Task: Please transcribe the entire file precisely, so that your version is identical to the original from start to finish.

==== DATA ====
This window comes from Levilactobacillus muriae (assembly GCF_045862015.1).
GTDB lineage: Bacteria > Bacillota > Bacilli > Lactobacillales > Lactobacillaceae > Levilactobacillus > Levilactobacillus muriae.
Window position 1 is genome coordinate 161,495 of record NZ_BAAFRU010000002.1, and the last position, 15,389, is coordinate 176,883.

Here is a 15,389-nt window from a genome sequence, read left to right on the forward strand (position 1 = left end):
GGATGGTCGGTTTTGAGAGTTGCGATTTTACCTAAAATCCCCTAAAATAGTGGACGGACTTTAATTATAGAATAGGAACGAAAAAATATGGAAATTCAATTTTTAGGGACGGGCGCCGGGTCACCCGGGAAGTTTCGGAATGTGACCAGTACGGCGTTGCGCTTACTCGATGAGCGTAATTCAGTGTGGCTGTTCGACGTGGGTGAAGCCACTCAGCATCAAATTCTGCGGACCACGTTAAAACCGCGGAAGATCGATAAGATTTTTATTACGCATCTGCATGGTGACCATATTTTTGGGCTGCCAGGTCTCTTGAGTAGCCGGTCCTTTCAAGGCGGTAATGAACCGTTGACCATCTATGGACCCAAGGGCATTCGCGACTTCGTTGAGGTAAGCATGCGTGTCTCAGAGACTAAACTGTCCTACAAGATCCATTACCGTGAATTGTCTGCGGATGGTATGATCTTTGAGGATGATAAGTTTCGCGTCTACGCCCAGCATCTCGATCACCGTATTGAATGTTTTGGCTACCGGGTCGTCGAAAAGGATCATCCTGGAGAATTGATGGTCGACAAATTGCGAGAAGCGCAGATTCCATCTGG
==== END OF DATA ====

This window comes from Levilactobacillus muriae (assembly GCF_045862015.1).
GTDB lineage: Bacteria > Bacillota > Bacilli > Lactobacillales > Lactobacillaceae > Levilactobacillus > Levilactobacillus muriae.
Window position 1 is genome coordinate 161,495 of record NZ_BAAFRU010000002.1, and the last position, 15,389, is coordinate 176,883.

Here is a 15,389-nt window from a genome sequence, read left to right on the forward strand (position 1 = left end):
GGATGGTCGGTTTTGAGAGTTGCGATTTTACCTAAAATCCCCTAAAATAGTGGACGGACTTTAATTATAGAATAGGAACGAAAAAATATGGAAATTCAATTTTTAGGGACGGGCGCCGGGTCACCCGGGAAGTTTCGGAATGTGACCAGTACGGCGTTGCGCTTACTCGATGAGCGTAATTCAGTGTGGCTGTTCGACGTGGGTGAAGCCACTCAGCATCAAATTCTGCGGACCACGTTAAAACCGCGGAAGATCGATAAGATTTTTATTACGCATCTGCATGGTGACCATATTTTTGGGCTGCCAGGTCTCTTGAGTAGCCGGTCCTTTCAAGGCGGTAATGAACCGTTGACCATCTATGGACCCAAGGGCATTCGCGACTTCGTTGAGGTAAGCATGCGTGTCTCAGAGACTAAACTGTCCTACAAGATCCATTACCGTGAATTGTCTGCGGATGGTATGATCTTTGAGGATGATAAGTTTCGCGTCTACGCCCAGCATCTCGATCACCGTATTGAATGTTTTGGCTACCGGGTCGTCGAAAAGGATCATCCTGGAGAATTGATGGTCGACAAATTGCGAGAAGCGCAGATTCCATCTGG